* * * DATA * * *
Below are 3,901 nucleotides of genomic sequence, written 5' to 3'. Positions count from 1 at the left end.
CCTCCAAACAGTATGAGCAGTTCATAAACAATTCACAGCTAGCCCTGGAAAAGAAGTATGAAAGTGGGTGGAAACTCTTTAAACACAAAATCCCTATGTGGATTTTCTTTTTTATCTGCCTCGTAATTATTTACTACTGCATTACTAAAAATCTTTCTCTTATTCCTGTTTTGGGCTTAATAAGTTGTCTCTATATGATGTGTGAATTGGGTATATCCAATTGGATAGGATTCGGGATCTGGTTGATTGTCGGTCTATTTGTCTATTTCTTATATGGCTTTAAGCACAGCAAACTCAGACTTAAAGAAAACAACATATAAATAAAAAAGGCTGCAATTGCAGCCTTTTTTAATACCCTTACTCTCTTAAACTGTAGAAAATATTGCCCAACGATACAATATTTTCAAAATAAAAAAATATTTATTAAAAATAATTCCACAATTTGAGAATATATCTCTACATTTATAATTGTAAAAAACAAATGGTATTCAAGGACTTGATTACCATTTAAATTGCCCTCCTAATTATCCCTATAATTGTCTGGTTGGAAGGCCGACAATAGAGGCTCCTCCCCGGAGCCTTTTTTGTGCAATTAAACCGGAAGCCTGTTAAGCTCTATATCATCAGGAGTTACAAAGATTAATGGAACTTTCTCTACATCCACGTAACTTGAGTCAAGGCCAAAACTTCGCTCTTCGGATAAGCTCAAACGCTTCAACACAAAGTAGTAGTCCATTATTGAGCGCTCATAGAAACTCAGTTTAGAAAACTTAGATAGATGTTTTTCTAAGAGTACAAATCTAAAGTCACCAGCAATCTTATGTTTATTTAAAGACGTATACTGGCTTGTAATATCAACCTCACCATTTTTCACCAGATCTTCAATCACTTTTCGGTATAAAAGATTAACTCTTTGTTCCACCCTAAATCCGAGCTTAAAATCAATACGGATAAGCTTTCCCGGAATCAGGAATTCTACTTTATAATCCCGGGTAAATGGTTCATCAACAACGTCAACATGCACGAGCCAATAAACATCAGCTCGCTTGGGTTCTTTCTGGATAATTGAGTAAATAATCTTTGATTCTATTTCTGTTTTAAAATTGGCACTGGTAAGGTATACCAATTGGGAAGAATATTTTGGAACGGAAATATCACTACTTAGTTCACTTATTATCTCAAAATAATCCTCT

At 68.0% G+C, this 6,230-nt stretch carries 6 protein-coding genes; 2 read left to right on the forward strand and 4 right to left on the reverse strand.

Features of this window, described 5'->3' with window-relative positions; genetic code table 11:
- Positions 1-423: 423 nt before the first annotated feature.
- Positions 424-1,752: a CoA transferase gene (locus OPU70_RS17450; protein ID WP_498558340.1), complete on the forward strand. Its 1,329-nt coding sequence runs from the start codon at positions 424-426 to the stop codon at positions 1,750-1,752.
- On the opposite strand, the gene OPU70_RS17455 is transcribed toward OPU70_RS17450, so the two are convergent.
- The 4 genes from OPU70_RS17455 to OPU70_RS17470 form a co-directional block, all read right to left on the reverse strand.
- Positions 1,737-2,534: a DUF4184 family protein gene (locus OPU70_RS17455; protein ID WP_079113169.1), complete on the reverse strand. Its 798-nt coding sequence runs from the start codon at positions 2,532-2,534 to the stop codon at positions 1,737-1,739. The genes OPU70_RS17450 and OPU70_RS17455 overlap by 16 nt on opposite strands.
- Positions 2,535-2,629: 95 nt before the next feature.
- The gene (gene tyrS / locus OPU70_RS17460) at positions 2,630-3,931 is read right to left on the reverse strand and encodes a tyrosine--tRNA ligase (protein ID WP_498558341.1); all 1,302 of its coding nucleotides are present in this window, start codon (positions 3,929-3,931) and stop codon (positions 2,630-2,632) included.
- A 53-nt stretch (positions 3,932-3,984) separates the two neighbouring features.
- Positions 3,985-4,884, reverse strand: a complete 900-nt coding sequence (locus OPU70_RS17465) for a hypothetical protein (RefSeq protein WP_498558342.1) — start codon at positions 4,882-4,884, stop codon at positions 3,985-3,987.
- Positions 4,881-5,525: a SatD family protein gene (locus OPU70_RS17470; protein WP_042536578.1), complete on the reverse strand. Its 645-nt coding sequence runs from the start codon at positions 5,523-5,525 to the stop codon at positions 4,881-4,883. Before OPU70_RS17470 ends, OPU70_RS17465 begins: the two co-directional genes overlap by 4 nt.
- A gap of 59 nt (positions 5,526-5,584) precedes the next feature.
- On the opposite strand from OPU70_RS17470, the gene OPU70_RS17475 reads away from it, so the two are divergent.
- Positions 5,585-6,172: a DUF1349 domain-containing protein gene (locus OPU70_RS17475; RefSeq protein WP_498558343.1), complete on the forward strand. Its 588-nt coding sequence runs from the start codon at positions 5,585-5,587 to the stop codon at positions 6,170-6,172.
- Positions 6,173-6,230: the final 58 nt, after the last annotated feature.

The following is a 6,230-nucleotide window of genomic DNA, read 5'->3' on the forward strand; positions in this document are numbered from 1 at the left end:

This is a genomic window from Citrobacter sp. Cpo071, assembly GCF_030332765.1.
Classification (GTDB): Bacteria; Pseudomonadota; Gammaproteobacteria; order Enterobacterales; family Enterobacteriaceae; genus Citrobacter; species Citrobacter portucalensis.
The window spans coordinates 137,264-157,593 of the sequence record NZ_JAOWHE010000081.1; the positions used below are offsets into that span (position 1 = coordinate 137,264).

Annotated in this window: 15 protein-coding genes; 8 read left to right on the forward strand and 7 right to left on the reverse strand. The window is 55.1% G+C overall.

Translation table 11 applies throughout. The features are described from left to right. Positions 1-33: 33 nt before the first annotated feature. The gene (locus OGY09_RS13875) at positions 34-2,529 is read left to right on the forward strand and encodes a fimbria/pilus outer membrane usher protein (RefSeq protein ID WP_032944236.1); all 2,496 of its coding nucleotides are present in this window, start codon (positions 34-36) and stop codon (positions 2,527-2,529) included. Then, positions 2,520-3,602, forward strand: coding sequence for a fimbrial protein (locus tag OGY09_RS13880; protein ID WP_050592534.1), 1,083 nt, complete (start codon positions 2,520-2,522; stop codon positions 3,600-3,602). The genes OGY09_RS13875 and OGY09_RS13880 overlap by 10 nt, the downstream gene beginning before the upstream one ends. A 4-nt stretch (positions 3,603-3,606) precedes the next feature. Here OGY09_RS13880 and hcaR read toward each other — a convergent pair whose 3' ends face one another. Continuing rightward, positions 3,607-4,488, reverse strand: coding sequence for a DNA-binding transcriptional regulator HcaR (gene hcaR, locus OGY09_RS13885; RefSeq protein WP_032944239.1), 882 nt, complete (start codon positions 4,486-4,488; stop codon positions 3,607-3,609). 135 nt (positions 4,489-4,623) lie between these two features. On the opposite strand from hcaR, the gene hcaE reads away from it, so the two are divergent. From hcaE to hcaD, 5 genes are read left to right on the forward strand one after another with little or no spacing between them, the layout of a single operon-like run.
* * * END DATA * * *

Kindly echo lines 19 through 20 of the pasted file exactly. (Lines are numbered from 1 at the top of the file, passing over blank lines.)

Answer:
The following is a 6,230-nucleotide window of genomic DNA, read 5'->3' on the forward strand; positions in this document are numbered from 1 at the left end:

This is a genomic window from Citrobacter sp. Cpo071, assembly GCF_030332765.1.